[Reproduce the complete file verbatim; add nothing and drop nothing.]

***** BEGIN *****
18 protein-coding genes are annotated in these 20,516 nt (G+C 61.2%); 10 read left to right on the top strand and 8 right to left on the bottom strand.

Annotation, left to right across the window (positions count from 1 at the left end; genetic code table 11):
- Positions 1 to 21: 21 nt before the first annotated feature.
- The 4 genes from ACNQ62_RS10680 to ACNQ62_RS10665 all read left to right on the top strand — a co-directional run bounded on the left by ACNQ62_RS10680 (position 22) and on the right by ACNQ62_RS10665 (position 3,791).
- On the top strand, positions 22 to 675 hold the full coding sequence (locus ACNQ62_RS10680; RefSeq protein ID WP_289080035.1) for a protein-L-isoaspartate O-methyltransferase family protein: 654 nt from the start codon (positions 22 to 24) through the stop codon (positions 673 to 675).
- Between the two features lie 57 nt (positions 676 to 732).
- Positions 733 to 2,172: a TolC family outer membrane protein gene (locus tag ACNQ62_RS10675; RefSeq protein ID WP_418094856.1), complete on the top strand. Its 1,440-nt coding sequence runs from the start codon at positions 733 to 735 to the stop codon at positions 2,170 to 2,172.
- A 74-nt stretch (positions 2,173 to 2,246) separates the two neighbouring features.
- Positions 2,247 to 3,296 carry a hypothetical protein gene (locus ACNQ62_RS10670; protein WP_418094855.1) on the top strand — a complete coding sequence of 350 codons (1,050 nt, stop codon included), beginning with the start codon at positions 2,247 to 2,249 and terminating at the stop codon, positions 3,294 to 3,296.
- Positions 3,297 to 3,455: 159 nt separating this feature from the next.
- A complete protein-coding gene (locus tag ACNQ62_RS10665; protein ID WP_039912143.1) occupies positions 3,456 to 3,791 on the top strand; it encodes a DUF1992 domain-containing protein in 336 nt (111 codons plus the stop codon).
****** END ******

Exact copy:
18 protein-coding genes are annotated in these 20,516 nt (G+C 61.2%); 10 read left to right on the top strand and 8 right to left on the bottom strand.

Annotation, left to right across the window (positions count from 1 at the left end; genetic code table 11):
- Positions 1 to 21: 21 nt before the first annotated feature.
- The 4 genes from ACNQ62_RS10680 to ACNQ62_RS10665 all read left to right on the top strand — a co-directional run bounded on the left by ACNQ62_RS10680 (position 22) and on the right by ACNQ62_RS10665 (position 3,791).
- On the top strand, positions 22 to 675 hold the full coding sequence (locus ACNQ62_RS10680; RefSeq protein ID WP_289080035.1) for a protein-L-isoaspartate O-methyltransferase family protein: 654 nt from the start codon (positions 22 to 24) through the stop codon (positions 673 to 675).
- Between the two features lie 57 nt (positions 676 to 732).
- Positions 733 to 2,172: a TolC family outer membrane protein gene (locus tag ACNQ62_RS10675; RefSeq protein ID WP_418094856.1), complete on the top strand. Its 1,440-nt coding sequence runs from the start codon at positions 733 to 735 to the stop codon at positions 2,170 to 2,172.
- A 74-nt stretch (positions 2,173 to 2,246) separates the two neighbouring features.
- Positions 2,247 to 3,296 carry a hypothetical protein gene (locus ACNQ62_RS10670; protein WP_418094855.1) on the top strand — a complete coding sequence of 350 codons (1,050 nt, stop codon included), beginning with the start codon at positions 2,247 to 2,249 and terminating at the stop codon, positions 3,294 to 3,296.
- Positions 3,297 to 3,455: 159 nt separating this feature from the next.
- A complete protein-coding gene (locus tag ACNQ62_RS10665; protein ID WP_039912143.1) occupies positions 3,456 to 3,791 on the top strand; it encodes a DUF1992 domain-containing protein in 336 nt (111 codons plus the stop codon).